Dave Makin tacked the word, “International” onto the Benoit Mandelbrot Fractal Art Contest 2011 in his announcement of this year’s contest at FractalForums.com. And while the contest could be said to span the globe, the word “International” suggests a status for the contest that is something of an exaggeration, even more of an exaggeration as the calling of the annual American baseball championship, the “World” Series. Sure, the World Series is the world’s biggest baseball championship and is probably world class in terms of athletic quality, but it presumes to take in the entire world and that (sorry fans) isn’t true. (Apparently, in some parts of the world baseball isn’t even played.)
Then there’s Miss “Universe”. Well, considering that the planet Earth has a monopoly on human life in the universe, I guess the name could possibly be considered accurate. But can any beauty pageant have “Universal” proportions?
Can a fractal art contest have “International” proportions –international status?
The BMFAC has grown somewhat from its first year in 2006, but the number of entries I think still makes it an art contest that is better labelled as City-Wide than anything else. Fractal art just hasn’t developed beyond the realm of the amateur and the the hobbyist to be taken seriously beyond that of a city or school art competition. There’s nothing world class yet to show people. At least they haven’t had any entries of that caliber yet.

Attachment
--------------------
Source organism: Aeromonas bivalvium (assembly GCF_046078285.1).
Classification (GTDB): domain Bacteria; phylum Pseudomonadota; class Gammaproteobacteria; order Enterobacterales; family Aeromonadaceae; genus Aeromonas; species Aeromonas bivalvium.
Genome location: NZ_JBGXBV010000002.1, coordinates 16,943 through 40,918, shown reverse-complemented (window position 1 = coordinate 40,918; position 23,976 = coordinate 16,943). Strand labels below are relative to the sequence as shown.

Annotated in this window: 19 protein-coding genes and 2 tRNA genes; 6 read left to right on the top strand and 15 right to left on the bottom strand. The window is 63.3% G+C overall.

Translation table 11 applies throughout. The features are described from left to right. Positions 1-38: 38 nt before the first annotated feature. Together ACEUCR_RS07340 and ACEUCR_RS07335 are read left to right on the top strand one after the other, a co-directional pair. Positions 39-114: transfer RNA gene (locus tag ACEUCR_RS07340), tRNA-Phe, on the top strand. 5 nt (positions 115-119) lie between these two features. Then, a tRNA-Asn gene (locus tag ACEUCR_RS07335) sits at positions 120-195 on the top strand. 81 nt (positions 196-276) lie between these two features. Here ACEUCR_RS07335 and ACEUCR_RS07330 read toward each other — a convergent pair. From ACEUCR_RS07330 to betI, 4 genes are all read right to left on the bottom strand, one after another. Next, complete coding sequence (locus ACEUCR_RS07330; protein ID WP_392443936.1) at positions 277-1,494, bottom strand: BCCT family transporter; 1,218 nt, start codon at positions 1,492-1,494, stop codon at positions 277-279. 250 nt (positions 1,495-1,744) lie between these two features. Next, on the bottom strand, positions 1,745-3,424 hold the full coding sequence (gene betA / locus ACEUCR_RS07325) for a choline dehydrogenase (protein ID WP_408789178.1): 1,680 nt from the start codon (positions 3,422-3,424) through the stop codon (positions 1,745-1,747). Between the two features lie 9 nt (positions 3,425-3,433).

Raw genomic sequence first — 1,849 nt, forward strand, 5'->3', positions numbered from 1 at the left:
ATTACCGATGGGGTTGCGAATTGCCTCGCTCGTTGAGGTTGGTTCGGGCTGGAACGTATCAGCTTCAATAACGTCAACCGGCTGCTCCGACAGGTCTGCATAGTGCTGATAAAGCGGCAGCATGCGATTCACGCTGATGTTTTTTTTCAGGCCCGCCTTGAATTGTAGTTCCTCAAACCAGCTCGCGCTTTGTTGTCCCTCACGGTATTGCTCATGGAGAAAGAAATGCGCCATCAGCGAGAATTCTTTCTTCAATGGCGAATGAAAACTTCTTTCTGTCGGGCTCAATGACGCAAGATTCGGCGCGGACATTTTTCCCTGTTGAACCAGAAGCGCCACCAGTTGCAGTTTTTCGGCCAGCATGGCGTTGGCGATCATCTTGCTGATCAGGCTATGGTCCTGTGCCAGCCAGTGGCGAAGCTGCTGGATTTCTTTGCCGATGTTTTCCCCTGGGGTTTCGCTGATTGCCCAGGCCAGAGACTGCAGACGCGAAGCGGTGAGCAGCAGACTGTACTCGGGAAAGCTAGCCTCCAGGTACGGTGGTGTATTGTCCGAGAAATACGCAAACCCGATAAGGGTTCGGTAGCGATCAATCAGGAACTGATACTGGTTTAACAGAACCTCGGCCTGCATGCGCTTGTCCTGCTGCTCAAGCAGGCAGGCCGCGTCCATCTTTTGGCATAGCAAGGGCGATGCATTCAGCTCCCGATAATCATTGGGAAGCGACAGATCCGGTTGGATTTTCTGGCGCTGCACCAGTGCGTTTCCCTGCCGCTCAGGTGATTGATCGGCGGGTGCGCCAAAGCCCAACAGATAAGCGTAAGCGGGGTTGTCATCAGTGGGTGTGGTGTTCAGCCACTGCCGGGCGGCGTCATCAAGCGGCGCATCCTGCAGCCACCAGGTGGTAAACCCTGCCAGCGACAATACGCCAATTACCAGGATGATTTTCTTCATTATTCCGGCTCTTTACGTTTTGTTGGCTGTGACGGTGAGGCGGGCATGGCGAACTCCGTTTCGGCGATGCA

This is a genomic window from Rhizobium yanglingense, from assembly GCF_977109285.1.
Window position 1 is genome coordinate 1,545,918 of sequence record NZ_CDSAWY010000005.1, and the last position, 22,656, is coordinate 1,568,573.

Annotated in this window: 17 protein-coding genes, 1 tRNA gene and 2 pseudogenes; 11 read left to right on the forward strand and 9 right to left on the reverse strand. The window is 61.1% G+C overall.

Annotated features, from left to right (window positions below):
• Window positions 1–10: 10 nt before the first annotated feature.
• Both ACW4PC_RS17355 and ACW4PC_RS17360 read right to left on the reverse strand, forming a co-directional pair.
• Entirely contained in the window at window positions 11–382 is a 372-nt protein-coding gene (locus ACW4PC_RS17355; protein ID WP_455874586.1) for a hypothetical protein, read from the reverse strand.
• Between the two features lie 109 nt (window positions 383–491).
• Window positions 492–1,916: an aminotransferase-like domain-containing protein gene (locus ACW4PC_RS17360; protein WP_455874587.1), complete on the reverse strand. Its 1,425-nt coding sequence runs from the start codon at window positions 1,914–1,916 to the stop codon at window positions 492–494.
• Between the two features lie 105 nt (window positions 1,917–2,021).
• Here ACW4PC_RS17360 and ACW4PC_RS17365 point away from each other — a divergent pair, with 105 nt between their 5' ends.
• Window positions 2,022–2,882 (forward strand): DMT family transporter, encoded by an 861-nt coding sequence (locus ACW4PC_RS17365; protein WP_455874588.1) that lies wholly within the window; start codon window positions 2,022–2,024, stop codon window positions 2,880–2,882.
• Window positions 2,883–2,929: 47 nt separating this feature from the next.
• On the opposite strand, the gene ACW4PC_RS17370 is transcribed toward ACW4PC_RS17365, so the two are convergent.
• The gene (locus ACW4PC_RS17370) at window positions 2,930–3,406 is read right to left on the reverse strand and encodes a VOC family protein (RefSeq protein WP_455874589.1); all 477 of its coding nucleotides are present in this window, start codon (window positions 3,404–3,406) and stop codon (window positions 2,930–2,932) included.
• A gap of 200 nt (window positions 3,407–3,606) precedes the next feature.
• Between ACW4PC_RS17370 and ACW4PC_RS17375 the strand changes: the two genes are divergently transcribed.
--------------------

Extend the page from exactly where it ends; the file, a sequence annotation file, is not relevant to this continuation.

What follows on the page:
In fact, the use of Benoit Mandelbrot’s name is itself rather presumptuous and something of an exaggeration when one considers the enormity of what Benoit Mandelbrot himself has achieved in the field of mathematics. Benoit Mandelbrot has made major contributions to science while fractal art, albeit derived from his discoveries, is practically unknown if not irrelevant in the world of art. Trying to suggest that fractal art belongs up on Benoit Mandelbrot’s level of expertise and importance requires a rather inflated view of one’s artwork.
It reminds me of an incident that occurred in my city. A local shopping mall, albeit the biggest, got together with a local newspaper (a free, weekly, advertising-rich “newspaper”) to commemorate celebrities by putting their names on shiny, gold floor tiles and calling it “The Walk of Fame”.
Controversy ensued when they –attempted– to honour a local guy who moved to the US and subsequently became a big Hollywood movie star. It seems he –wasn’t interested– in the shopping mall’s “Fame” or coming home to be lauded in a great ceremony and praised in the pages of a weekly ad-wrapper.
The little weekly advertiser covered the controversy (outrage!) for a few months and then moved back to their usual coverage of drug busts, car accidents and Real Estate Special Editions. When they finally announced their list of celebrities to be immortalized on the shopping mall’s floor, I had difficulty recognizing the names of almost all of their “famous” people who had, in contrast to the Hollywood movie star, eagerly agreed to attend the opening “gala” and be photographed with their personalized floor tile. They just couldn’t attract serious people to their shopping mall/ad-wrapper “Walk of Fame”.